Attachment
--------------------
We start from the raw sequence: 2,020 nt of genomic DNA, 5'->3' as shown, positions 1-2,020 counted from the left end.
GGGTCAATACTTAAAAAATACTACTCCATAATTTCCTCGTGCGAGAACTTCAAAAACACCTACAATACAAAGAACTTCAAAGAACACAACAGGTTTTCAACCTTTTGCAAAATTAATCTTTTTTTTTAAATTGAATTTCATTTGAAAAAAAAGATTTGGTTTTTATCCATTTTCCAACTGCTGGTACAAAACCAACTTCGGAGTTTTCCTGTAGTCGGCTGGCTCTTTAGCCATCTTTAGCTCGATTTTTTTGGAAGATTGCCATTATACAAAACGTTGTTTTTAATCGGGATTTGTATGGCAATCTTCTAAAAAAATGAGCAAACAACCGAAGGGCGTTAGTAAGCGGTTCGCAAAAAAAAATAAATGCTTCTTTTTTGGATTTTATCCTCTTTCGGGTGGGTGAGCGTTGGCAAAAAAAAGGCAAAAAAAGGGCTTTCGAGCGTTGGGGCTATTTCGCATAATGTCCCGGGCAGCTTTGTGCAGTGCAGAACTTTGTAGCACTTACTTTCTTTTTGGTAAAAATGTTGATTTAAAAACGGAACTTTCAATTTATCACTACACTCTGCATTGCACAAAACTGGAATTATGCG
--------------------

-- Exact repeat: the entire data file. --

We start from the raw sequence: 2,020 nt of genomic DNA, 5'->3' as shown, positions 1-2,020 counted from the left end.
GGGTCAATACTTAAAAAATACTACTCCATAATTTCCTCGTGCGAGAACTTCAAAAACACCTACAATACAAAGAACTTCAAAGAACACAACAGGTTTTCAACCTTTTGCAAAATTAATCTTTTTTTTTAAATTGAATTTCATTTGAAAAAAAAGATTTGGTTTTTATCCATTTTCCAACTGCTGGTACAAAACCAACTTCGGAGTTTTCCTGTAGTCGGCTGGCTCTTTAGCCATCTTTAGCTCGATTTTTTTGGAAGATTGCCATTATACAAAACGTTGTTTTTAATCGGGATTTGTATGGCAATCTTCTAAAAAAATGAGCAAACAACCGAAGGGCGTTAGTAAGCGGTTCGCAAAAAAAAATAAATGCTTCTTTTTTGGATTTTATCCTCTTTCGGGTGGGTGAGCGTTGGCAAAAAAAAGGCAAAAAAAGGGCTTTCGAGCGTTGGGGCTATTTCGCATAATGTCCCGGGCAGCTTTGTGCAGTGCAGAACTTTGTAGCACTTACTTTCTTTTTGGTAAAAATGTTGATTTAAAAACGGAACTTTCAATTTATCACTACACTCTGCATTGCACAAAACTGGAATTATGCG